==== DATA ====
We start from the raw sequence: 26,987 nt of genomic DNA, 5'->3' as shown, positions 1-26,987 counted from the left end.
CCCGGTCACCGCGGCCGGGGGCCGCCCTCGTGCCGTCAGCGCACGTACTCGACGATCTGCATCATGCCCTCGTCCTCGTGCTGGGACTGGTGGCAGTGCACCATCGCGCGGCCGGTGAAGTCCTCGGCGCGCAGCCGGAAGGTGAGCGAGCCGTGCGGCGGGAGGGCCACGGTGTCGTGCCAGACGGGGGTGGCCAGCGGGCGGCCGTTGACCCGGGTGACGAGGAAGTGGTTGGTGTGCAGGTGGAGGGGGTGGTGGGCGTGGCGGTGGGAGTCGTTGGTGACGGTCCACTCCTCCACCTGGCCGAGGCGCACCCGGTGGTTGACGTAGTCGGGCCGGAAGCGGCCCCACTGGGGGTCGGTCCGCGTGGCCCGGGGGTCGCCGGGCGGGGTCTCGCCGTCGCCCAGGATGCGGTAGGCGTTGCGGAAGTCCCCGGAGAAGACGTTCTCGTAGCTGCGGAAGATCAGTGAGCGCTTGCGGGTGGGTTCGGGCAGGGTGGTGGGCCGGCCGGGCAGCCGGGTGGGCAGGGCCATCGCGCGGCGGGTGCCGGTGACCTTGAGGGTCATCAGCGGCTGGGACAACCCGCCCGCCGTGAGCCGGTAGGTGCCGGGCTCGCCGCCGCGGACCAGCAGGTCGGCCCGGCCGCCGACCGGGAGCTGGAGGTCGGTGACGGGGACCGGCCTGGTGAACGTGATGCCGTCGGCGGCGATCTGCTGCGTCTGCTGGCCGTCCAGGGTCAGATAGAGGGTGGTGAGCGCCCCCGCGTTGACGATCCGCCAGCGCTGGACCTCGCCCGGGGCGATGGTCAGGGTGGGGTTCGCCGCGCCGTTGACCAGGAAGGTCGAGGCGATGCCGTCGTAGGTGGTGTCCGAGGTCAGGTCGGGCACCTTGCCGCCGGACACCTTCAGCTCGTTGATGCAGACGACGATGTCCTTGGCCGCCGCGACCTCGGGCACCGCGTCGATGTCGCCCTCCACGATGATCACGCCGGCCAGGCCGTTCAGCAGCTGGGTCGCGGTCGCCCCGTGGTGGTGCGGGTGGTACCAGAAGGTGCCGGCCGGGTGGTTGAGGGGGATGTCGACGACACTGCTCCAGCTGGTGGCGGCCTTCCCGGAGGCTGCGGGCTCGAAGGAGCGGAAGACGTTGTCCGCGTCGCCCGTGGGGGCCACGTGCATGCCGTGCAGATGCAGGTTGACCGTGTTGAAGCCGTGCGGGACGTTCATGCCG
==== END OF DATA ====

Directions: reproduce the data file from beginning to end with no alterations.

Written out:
We start from the raw sequence: 26,987 nt of genomic DNA, 5'->3' as shown, positions 1-26,987 counted from the left end.
CCCGGTCACCGCGGCCGGGGGCCGCCCTCGTGCCGTCAGCGCACGTACTCGACGATCTGCATCATGCCCTCGTCCTCGTGCTGGGACTGGTGGCAGTGCACCATCGCGCGGCCGGTGAAGTCCTCGGCGCGCAGCCGGAAGGTGAGCGAGCCGTGCGGCGGGAGGGCCACGGTGTCGTGCCAGACGGGGGTGGCCAGCGGGCGGCCGTTGACCCGGGTGACGAGGAAGTGGTTGGTGTGCAGGTGGAGGGGGTGGTGGGCGTGGCGGTGGGAGTCGTTGGTGACGGTCCACTCCTCCACCTGGCCGAGGCGCACCCGGTGGTTGACGTAGTCGGGCCGGAAGCGGCCCCACTGGGGGTCGGTCCGCGTGGCCCGGGGGTCGCCGGGCGGGGTCTCGCCGTCGCCCAGGATGCGGTAGGCGTTGCGGAAGTCCCCGGAGAAGACGTTCTCGTAGCTGCGGAAGATCAGTGAGCGCTTGCGGGTGGGTTCGGGCAGGGTGGTGGGCCGGCCGGGCAGCCGGGTGGGCAGGGCCATCGCGCGGCGGGTGCCGGTGACCTTGAGGGTCATCAGCGGCTGGGACAACCCGCCCGCCGTGAGCCGGTAGGTGCCGGGCTCGCCGCCGCGGACCAGCAGGTCGGCCCGGCCGCCGACCGGGAGCTGGAGGTCGGTGACGGGGACCGGCCTGGTGAACGTGATGCCGTCGGCGGCGATCTGCTGCGTCTGCTGGCCGTCCAGGGTCAGATAGAGGGTGGTGAGCGCCCCCGCGTTGACGATCCGCCAGCGCTGGACCTCGCCCGGGGCGATGGTCAGGGTGGGGTTCGCCGCGCCGTTGACCAGGAAGGTCGAGGCGATGCCGTCGTAGGTGGTGTCCGAGGTCAGGTCGGGCACCTTGCCGCCGGACACCTTCAGCTCGTTGATGCAGACGACGATGTCCTTGGCCGCCGCGACCTCGGGCACCGCGTCGATGTCGCCCTCCACGATGATCACGCCGGCCAGGCCGTTCAGCAGCTGGGTCGCGGTCGCCCCGTGGTGGTGCGGGTGGTACCAGAAGGTGCCGGCCGGGTGGTTGAGGGGGATGTCGACGACACTGCTCCAGCTGGTGGCGGCCTTCCCGGAGGCTGCGGGCTCGAAGGAGCGGAAGACGTTGTCCGCGTCGCCCGTGGGGGCCACGTGCATGCCGTGCAGATGCAGGTTGACCGTGTTGAAGCCGTGCGGGACGTTCATGCCG